|Tiller- (Skansen's- Ira in the M|
I DO Exist...To- Drive You Batty
|Barked: Sun Dec 30, '12 7:08pm PST |
|OP, you are being very level headed and I am not going to rag on you....I never post to lock horns with anyone any way....it's more general info.
I have two concerns. First is that you do have a hard line. That's nothing I fault or find problem in, but with it you do have to wonder when you are starting out with a baby, aka a puppy. There are experiences puppies can have, something you obviously note and identify with, but there are also raw genetics. Less palpable by some counts, and yet far more of a threat than experience. Far harder to work with, far more restrictive in terms of potential outcome. These are things that can be overt from a very young age, *or* they can crop up during the teenage phase also.
That's why I say, if something MUST be, then you get an adult. Then you're clear. I would tell that to anyone. If not, then you are basically putting a dog at risk by taking them on, simply by having that hardline. Fear aggression can pop up in the teen stage, and quite frankly in the long run it is far easier to deal with a genetically sound dog young puppy who has had a bad experience vs a genetic matter that crops up during the second fear imprint. So your best shot is to deal with a sound adult who has all that good foundation under him.
In terms of bad experiences and puppies, I want to share a dog with you HERE. This is Peter, and I don't think I need to say that he was almost dead. In such horrid, horrid shape that my rescue partner spent an entire day with him stuffed in the back of her car, getting turned down by one vet after another. They didn't want to touch him. Finally one agreed, the puppy started to twitch when the IV was inserted; he was pretty sure then that puppy had distemper, him surviving the night was in question. A rescue associate...GSD breeder who actually won an AOM at Westminster last year and is a superb fund raiser for rescue....found a dogless EMT foster (to maintain him on IVs) for this poor thing, who was raised in a barn, completely unsocialized and now near death. He had not known a good day in his life and was four months old.
Long story short, he survived, did not have distemper, the foster ended up failing and adopting him herself, and today he's a SAR dog. He ended up absolutely fine and quite fearless, her explanation being "he's already been to hell and back."
This outcome did not surprise me. Puppies are resilient. I am all about the fear imprint myself, but it is about ensuring ideals. A fact that bemuses me in this context, for if you respect the fear imprint....if it is that defining for you....why you would have taken on a puppy rehomed DURING a fear imprint and now gets shuffled off again is something I can't grasp. That is of equal, if not MORE, concern, as it is a lot more "natural" for a puppy during this stage to get attacked (let's say by a over zealous teenager in a natural pack) then to get sent away to a strange place during such a critical time and end up getting bounced around. I have been around puppies many, many years and have had some great mentors. I would far more readily take on a puppy who had suffered a bad event, vs one who at such a young age has been bounced around so much. In the end for her, and I say this in the gentlest way I can, that's what upsets me here. She's four months old, and keeps on learning how unstable life is. Terrifically sad.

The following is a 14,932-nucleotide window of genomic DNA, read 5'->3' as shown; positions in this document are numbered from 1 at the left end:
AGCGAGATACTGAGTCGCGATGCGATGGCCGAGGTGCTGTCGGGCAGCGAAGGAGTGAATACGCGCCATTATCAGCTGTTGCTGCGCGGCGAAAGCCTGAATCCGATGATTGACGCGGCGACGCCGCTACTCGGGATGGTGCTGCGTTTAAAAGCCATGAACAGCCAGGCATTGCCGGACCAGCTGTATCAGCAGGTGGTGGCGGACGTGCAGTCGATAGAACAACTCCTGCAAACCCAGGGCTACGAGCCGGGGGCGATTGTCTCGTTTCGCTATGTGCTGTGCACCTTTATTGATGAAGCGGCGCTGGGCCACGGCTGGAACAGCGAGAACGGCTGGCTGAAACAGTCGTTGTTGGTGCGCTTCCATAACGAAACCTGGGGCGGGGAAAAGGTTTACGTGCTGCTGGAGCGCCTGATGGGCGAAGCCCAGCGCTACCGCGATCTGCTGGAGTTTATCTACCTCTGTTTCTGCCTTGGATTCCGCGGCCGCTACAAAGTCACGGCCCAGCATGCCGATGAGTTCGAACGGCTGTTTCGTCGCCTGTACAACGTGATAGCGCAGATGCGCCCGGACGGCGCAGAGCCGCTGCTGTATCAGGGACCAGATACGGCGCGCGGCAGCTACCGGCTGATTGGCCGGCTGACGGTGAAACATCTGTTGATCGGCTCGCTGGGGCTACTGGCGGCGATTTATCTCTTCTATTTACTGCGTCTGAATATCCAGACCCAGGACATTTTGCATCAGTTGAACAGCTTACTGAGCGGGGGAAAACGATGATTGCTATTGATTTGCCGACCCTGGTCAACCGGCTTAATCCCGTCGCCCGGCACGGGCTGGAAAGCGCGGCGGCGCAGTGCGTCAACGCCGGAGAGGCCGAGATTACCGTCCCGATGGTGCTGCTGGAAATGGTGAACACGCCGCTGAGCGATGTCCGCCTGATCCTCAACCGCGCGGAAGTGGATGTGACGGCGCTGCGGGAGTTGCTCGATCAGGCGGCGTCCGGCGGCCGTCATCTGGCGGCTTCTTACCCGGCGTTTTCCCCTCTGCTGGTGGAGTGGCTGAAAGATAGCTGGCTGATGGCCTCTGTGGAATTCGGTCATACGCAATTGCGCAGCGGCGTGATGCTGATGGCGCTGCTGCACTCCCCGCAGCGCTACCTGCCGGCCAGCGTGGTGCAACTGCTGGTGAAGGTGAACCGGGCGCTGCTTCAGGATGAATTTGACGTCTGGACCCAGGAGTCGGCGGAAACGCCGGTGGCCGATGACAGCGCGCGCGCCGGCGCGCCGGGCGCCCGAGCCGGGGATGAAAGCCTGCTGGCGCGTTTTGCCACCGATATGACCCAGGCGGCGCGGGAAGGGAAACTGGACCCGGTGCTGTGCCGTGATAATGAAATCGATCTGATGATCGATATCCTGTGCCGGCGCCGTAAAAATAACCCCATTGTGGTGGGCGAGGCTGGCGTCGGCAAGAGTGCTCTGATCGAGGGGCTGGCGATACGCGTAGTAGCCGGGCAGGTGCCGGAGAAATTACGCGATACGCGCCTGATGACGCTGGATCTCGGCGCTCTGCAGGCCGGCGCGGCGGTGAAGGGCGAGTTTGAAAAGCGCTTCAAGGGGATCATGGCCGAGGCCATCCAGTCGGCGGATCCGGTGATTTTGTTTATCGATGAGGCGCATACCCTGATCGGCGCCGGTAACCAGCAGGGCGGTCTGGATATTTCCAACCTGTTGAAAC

It's not that I am ragging on you, but that I need to stress generally that puppies can come with some issues. Not all my perfect....and I mean PERFECT.....breeder puppies have been free of some funky stuff. Onyx commented, and she had a great experience. But one My GSD Pogo was catatonic on arrival and just a walking drama for the first year of his life (ended up being a legend), my Cocker Chester had a very vulnerable tummy (matured out of that, is 13 now and hasn't been sick a day in his adult life), Tiller himself was exasperating as a young-un as he lacked interest in the entire socialization and outside venture routine (he's now bold as anything).
There's a MYTH that if you want a guarantee, you get a breeder dog. That's not so. If you want to stack the cards most in your favor, you do. And of course breeder selection is critical. Not just for the puppy, but as someone whose judgement you can trust/invest in, and stick with it for the long haul as they really know the pedigree, raised the puppy, did the assessments, so if they are not red flagging what I am experiencing, then I trust that and work on these matters.
In terms of rough starts, I've lost count of how many I've dealt with through rescue. The genetic ones you can see pretty quickly and those sorts require a ton of investment in their raising. The bad experience ones, on the other hand, tend to come around. I dealt with a Mastiff mix female who was completely shut down....she'd freeze if you even made eye contact. But she's very naughty and thriving today. She had had a very rough beginning, but really only needed good experiences to completely come around.
I am not arguing with you, Tonka, but I did need to put that out, just for general info. My moral of this story being that just because there is a return clause doesn't excuse the level of commitment. As returning a puppy or dog is a serious matter....it sets them back....tremendous forethought needs to be invested before you sign that dotted line, even if there is a return clause above it.
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